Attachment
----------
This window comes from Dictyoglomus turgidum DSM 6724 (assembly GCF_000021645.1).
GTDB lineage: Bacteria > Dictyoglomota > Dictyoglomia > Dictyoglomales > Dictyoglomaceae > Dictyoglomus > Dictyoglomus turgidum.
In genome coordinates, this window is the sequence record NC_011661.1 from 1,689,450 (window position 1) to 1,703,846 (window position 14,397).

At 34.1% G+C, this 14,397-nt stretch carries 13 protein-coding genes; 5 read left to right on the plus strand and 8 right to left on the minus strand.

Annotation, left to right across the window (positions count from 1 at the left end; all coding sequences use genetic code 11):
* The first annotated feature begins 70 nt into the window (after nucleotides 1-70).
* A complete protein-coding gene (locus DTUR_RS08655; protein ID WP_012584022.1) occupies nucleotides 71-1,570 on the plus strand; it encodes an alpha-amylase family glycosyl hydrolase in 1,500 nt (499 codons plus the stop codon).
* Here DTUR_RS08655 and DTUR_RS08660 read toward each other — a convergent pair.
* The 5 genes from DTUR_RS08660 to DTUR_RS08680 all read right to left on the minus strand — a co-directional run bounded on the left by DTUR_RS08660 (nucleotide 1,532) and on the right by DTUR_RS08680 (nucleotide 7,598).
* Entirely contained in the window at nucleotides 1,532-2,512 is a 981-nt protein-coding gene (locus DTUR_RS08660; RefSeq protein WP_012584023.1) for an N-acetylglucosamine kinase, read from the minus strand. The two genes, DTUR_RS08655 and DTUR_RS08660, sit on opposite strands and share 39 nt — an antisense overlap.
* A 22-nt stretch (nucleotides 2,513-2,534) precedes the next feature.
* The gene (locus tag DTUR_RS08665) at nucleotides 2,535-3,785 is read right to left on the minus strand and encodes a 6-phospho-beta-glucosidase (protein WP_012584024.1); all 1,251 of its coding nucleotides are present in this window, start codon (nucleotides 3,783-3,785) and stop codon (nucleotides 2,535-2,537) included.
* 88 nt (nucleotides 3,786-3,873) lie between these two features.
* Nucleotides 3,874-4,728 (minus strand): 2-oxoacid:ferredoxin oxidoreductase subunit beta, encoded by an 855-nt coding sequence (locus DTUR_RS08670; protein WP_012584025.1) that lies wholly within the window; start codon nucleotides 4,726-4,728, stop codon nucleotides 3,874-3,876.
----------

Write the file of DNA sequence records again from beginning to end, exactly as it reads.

This window comes from Dictyoglomus turgidum DSM 6724 (assembly GCF_000021645.1).
GTDB lineage: Bacteria > Dictyoglomota > Dictyoglomia > Dictyoglomales > Dictyoglomaceae > Dictyoglomus > Dictyoglomus turgidum.
In genome coordinates, this window is the sequence record NC_011661.1 from 1,689,450 (window position 1) to 1,703,846 (window position 14,397).

At 34.1% G+C, this 14,397-nt stretch carries 13 protein-coding genes; 5 read left to right on the plus strand and 8 right to left on the minus strand.

Annotation, left to right across the window (positions count from 1 at the left end; all coding sequences use genetic code 11):
* The first annotated feature begins 70 nt into the window (after nucleotides 1-70).
* A complete protein-coding gene (locus DTUR_RS08655; protein ID WP_012584022.1) occupies nucleotides 71-1,570 on the plus strand; it encodes an alpha-amylase family glycosyl hydrolase in 1,500 nt (499 codons plus the stop codon).
* Here DTUR_RS08655 and DTUR_RS08660 read toward each other — a convergent pair.
* The 5 genes from DTUR_RS08660 to DTUR_RS08680 all read right to left on the minus strand — a co-directional run bounded on the left by DTUR_RS08660 (nucleotide 1,532) and on the right by DTUR_RS08680 (nucleotide 7,598).
* Entirely contained in the window at nucleotides 1,532-2,512 is a 981-nt protein-coding gene (locus DTUR_RS08660; RefSeq protein WP_012584023.1) for an N-acetylglucosamine kinase, read from the minus strand. The two genes, DTUR_RS08655 and DTUR_RS08660, sit on opposite strands and share 39 nt — an antisense overlap.
* A 22-nt stretch (nucleotides 2,513-2,534) precedes the next feature.
* The gene (locus tag DTUR_RS08665) at nucleotides 2,535-3,785 is read right to left on the minus strand and encodes a 6-phospho-beta-glucosidase (protein WP_012584024.1); all 1,251 of its coding nucleotides are present in this window, start codon (nucleotides 3,783-3,785) and stop codon (nucleotides 2,535-2,537) included.
* 88 nt (nucleotides 3,786-3,873) lie between these two features.
* Nucleotides 3,874-4,728 (minus strand): 2-oxoacid:ferredoxin oxidoreductase subunit beta, encoded by an 855-nt coding sequence (locus DTUR_RS08670; protein WP_012584025.1) that lies wholly within the window; start codon nucleotides 4,726-4,728, stop codon nucleotides 3,874-3,876.